Why must public transport reinvent itself to offer citizens better access – and how it can be done? Carl Adler suggests some answers
Good transport systems cater for all people, but by that standard, most fail. Limited bus, train, tram and metro services mean far too many citizens cannot travel where they need to or when they need to.
Such a lack of good connections affects some more than others. For people with disabilities, travelling often means navigating challenging parcours fraught with insurmountable obstacles like stairs or gaps between platforms and vehicles. Seniors, pregnant women or those who tore a ligament playing sport face many of the same issues, even if perhaps only temporarily.
More often than one would think, perfectly healthy citizens face difficulties getting from A to B in straightforward ways. Cars are great for those who can afford them; for those who cannot, getting around is often a pain.
Access to opportunities
Where people depend on their own vehicles – by choice or by lack of it –, public transport systems are often underfunded afterthoughts. Plagued by inconvenient schedules, few routes, creaking infrastructure and outdated rolling stock, public transport is no fun, doesn’t deliver what is needed, and often at prices that many cannot afford.
So what can close the wide gap between existing services and the connectivity citizens need? How can transport ensure that people have access to the opportunities around them – from attending better schools to accepting higher-paying jobs, from quick access to medical services to a wider choice of shops?
Digital platforms that link citizens with mobility options are one important way to bridge that gap. The buzzword making the round in this context is “ Mobility as a Service”, or MaaS. MaaS platforms are digital venues, mainly applications, that aggregate information on transport services from different sources. These can include mobility solutions from the private sector, such as ridesharing or e-scooters, as well as public transport options.
Don’t worry, be mobile
With MaaS, users need not worry about who provides which service and contact them separately. A MaaS app is a one-stop digital shop into which users in search of the best possible connection enter their destination and then book an option regardless of who is behind that service: hailing a taxi, renting a shared bicycle, or purchasing a tram ticket – all happens in a single app.
Don’t worry, be mobile: MaaS platforms take the pain out of organising trips that require multiple types of transport managed by different operators. Users can grab an e-scooter to ride to a subway station and at the other end hop into a taxi for the final lag – all managed and paid for within a single MaaS app. For people living far from transport stations, such enhanced last-mile connectivity can make the difference between using public transport or taking a car.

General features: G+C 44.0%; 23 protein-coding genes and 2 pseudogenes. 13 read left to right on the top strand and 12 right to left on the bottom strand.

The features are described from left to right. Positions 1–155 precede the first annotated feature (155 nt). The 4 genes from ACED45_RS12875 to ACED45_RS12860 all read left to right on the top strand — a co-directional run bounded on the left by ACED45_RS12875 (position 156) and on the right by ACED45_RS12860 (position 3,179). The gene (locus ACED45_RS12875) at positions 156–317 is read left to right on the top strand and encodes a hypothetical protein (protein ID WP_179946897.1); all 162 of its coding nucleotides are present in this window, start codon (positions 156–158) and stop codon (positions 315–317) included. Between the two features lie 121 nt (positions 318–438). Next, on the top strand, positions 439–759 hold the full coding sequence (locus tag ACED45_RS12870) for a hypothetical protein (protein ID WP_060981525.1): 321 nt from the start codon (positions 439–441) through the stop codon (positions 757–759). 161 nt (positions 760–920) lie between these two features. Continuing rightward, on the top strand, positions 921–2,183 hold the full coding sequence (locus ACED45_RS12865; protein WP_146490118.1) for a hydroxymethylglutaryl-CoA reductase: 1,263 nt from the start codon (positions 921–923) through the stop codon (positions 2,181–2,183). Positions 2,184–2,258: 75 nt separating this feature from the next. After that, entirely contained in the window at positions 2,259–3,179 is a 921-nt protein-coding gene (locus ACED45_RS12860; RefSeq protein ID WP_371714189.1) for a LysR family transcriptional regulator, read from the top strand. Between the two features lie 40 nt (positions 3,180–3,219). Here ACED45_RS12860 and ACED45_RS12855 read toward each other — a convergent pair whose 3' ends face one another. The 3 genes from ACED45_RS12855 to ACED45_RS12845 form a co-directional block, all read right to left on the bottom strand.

Several countries have introduced MaaS systems over large areas and managed to overcome the traditional divide between public transport and other mobility solutions; often innovative services proposed by start-ups. These platforms can be refined by using user data to see where and when different people travel, however data must be used in a manner which does not infringe on individuals’ privacy. The sort of data used and the way it is shared is a new and challenging issue for policy makers to address. Through careful and mindful policymaking, however, MaaS has the potential to make transport based on other options than private cars and mobility as a whole more attractive and more inclusive by better catering for older citizens, those with mobility impairments or people living in rural areas underserved by traditional public transport.
Flex the ride!
In many parts of the world, dedicated transport services serve specific groups of people who, for one reason or another, have difficulties using public transport. School busses are a well-known example, but there are also fleets of vans available for physically impaired people or for the elderly. So, in fact, costly and fuel-consuming services with few users have been created, sometimes duplicating public transport services simply because the latter do not cater sufficiently for special needs.
Some countries and regions have integrated transport services that users call when they need them into a single platform. Called “demand-responsive transport” (DRT), these systems work with algorithms that merge several individual requests into a single trip. That way, operators can run fewer vehicles on the same routes.
FlexDanmark is the world’s most-used DRT system. Founded by five Danish transport operators, the system works across Denmark. The central dispatch system through which all ride requests flow enables the operators to use fewer vehicles for the same number of passengers. The system cuts costs for the providers, but it also often leads to shorter wait times for users. Riders use the platform to make 16 500 trips each day.
Innovations like MaaS and DRT promise to make citizens who have been cut off from shared transport options more mobile and give them access to new opportunities. They are a big step in the right direction – but they alone will not deliver inclusive transport. Opening conventional transport systems like trains, buses and metros to all citizens will require targeted action by policy makers. The data generated by using these platforms can improve service but must be managed responsibly. With new solutions comes great responsibility but an even greater potential to include more citizens in society.
Carl Adler is a recent Master’s Graduate from Sciences Po Paris’ Urban School and is Digital Content Editor and Co-ordinator at the International Transport Forum.
The International Transport Forum publishes cutting-edge research on making Mobility-as-a-Service a reality. Learn more from the latest ITF work, which includes case studies